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Approaches to Teaching Beowulf

Editor(s): Jess B. Bessinger, Jr., Robert F. Yeager

Pages: xvii & 214 pp.
Published: 1984
ISBN: 9780873524827

"...an extraordinarily useful and obliquely interesting book.... Essays on the cultural context, sources and analogues, orality, prosody, and feminist criticism, all by specialists with an evident commitment to good teaching, can only be helpful."
Modern Language Review


The casebound edition of this title is out of print.

During recent decades, the study of Beowulf has flourished in liberal arts colleges, community colleges, and high schools. Useful for new instructors as well as medieval scholars, this collection of twenty-eight essays suggests ways to teach the poem to undergraduate, graduate, and mixed classes, in Old English or in translation.

Like other books in the MLA's Approaches to Teaching World Literature series, Approaches to Teaching Beowulf is divided into two parts. The first part, "Materials," reviews the many editions and translations of Beowulf and evaluates reference works, aids to teaching, critical studies, and facsimiles. The second, "Approaches," begins with a survey of how and to whom Beowulf is taught, followed by four sections of essays on teaching the poem at specific levels of instruction. The last two sections of essays offer ideas for presenting the background of the poem (history, religion, oral tradition) and for using special approaches, such as discussing the role of women in the poem and teaching Beowulf as performance.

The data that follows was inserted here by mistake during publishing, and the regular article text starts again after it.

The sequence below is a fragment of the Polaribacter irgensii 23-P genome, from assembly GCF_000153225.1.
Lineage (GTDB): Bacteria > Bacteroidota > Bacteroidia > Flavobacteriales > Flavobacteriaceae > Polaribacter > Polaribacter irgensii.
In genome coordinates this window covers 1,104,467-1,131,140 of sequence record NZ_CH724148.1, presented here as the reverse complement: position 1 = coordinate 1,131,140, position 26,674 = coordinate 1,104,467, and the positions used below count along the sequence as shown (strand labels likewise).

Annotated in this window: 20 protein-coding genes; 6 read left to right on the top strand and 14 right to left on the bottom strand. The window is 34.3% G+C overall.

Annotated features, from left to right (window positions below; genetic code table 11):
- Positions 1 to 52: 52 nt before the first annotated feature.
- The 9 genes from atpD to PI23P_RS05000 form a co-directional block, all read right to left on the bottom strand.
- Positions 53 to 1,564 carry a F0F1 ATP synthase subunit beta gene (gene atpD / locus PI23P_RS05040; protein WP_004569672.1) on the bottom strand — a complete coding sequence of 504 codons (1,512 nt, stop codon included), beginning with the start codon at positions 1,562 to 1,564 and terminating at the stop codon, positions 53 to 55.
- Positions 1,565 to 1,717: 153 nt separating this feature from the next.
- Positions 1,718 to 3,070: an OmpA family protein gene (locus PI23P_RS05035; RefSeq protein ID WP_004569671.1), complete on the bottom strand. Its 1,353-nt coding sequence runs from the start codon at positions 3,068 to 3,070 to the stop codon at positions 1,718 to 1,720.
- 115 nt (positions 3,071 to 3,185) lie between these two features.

Table of Contents

Approaches to Teaching Beowulf

Introduction: An International Survey on the Teaching of Beowulf

PART 1: MATERIALS
Jess B. Bessinger, Jr., and Robert F. Yeager

Editions

Translations of Beowulf
Douglas D. Short

Aids to Teaching

The Instructor's Library
Introduction
Reference Works
Background Studies
Critical and Stylistic Studies
Manuscript Studies and Facsimiles

PART 2: APPROACHES

Beowulf Courses Today

The State of the Art: A Survey
Joseph F. Tuso

Teaching Beowulf in Old English to Undergraduates
Howell Chickering
Elizabeth Greene
George Clark
Paul B. Taylor
Robert F. Yeager

Teaching Beowulf in Translation to Undergraduates
Elaine Tuttle Hansen
Bernice W. Kliman
Edward J. Rielly
Diana M. DeLuca

Teaching Beowulf in Old English to Mixed Undergraduate and Graduate Classes
Michael D. Cherniss
Mary Elizabeth Meek
Alain Renoir
Victor L. Strite

Teaching Beowulf in Old English to Graduate Students
Stanley J. Kahrl
John C. McGalliard
Marijane Osborn
Harry Jay Solo

Teaching the Backgrounds

History, Religion, Culture
Fred C. Robinson

Parallels, Useful Analogues, and Elusive Sources
Constance B. Hieatt

Beowulf: Oral Tradition behind the Manuscript
John Miles Foley

Special Approaches

The New Rhetoric: Writing as an Instrument for Teaching Beowulf
Myra Berman

Visual Materials for Teaching Beowulf
Donald K. Fry

Women in Beowulf
Alexandra Hennessey Olsen

Teaching Beowulf as Performance
John D. Niles

Forgeries and Facsimiles: Paleography without Tears
Jess B. Bessinger, Jr.

The Words
Stephen A. Barney

Old English Prosody
Thomas Cable

Works Cited

Discography

Index




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